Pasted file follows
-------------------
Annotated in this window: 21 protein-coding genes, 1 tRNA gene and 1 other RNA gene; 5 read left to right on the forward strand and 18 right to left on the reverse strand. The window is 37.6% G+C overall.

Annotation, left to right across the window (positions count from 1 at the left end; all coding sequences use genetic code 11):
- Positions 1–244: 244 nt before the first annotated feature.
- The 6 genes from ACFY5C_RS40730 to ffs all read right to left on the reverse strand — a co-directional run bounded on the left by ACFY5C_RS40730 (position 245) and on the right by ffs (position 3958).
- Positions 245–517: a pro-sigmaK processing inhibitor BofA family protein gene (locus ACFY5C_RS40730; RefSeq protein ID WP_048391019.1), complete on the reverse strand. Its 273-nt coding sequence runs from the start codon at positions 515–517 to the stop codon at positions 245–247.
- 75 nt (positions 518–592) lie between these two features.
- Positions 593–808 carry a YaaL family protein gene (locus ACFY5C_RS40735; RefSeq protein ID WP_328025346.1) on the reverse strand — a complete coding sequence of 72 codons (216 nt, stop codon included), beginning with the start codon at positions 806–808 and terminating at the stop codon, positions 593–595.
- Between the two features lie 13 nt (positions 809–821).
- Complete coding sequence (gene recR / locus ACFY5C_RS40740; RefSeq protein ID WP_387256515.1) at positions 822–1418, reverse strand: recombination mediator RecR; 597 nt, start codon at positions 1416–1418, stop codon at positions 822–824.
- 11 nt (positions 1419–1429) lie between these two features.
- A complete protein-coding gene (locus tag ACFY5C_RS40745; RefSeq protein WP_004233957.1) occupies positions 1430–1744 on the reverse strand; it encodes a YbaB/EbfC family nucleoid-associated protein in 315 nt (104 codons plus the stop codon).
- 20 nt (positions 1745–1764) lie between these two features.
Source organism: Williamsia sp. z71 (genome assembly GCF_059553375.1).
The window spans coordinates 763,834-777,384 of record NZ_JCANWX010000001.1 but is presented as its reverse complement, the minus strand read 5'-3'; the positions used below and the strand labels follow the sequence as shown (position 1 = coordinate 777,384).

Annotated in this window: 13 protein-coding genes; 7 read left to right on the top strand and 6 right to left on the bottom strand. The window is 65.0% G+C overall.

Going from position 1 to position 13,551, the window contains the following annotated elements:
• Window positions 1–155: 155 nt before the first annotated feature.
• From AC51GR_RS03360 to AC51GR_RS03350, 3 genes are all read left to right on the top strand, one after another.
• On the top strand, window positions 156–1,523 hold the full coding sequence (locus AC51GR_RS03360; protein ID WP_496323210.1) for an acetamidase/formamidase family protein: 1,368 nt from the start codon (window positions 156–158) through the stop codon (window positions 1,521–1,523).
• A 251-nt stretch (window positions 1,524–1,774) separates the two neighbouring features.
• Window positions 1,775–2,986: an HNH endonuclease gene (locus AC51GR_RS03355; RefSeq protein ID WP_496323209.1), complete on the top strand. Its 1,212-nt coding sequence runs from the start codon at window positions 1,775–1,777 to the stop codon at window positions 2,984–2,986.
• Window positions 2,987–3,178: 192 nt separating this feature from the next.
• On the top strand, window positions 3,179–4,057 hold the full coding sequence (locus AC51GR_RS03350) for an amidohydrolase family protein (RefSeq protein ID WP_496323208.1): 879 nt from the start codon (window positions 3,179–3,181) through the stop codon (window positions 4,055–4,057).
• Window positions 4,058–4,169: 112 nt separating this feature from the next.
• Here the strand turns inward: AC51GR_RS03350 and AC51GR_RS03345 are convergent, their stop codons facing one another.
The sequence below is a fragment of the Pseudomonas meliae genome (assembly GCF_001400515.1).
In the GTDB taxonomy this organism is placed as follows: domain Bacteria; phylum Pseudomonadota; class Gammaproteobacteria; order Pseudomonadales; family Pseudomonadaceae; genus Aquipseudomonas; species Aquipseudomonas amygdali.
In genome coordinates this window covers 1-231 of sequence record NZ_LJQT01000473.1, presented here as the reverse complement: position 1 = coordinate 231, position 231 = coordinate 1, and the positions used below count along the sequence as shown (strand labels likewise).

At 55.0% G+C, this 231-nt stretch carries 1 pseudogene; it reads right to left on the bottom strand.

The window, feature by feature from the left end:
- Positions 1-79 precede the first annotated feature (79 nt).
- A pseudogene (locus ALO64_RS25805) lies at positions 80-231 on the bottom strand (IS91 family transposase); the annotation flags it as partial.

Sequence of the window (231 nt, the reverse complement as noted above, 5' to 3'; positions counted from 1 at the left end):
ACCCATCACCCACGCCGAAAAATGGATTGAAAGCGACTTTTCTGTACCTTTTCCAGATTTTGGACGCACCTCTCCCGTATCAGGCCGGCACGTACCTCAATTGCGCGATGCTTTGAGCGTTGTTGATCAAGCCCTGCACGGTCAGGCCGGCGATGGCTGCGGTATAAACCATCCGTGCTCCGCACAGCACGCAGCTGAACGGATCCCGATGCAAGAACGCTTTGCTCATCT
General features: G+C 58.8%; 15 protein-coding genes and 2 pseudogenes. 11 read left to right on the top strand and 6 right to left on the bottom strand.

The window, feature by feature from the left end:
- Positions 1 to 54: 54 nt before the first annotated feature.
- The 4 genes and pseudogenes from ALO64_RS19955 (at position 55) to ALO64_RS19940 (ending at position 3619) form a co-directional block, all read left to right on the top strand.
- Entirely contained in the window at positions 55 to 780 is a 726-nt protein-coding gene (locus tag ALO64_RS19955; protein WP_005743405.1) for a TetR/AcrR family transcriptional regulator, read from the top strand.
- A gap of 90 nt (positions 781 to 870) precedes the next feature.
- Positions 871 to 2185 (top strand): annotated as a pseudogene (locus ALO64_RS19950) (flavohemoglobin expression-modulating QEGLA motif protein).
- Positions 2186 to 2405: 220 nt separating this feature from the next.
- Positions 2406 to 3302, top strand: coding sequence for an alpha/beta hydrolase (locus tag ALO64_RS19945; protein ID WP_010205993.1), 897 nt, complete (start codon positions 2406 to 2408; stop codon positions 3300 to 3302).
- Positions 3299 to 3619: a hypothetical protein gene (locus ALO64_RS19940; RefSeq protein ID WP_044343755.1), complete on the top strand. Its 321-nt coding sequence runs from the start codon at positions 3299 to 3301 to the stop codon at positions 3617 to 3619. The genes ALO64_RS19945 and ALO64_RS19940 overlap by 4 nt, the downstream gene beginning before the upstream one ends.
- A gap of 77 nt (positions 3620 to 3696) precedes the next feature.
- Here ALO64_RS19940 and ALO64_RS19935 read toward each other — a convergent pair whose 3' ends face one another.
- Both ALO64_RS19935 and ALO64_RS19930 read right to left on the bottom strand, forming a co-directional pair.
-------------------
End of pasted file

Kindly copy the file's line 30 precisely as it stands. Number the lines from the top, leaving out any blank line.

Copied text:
The window, feature by feature from the left end: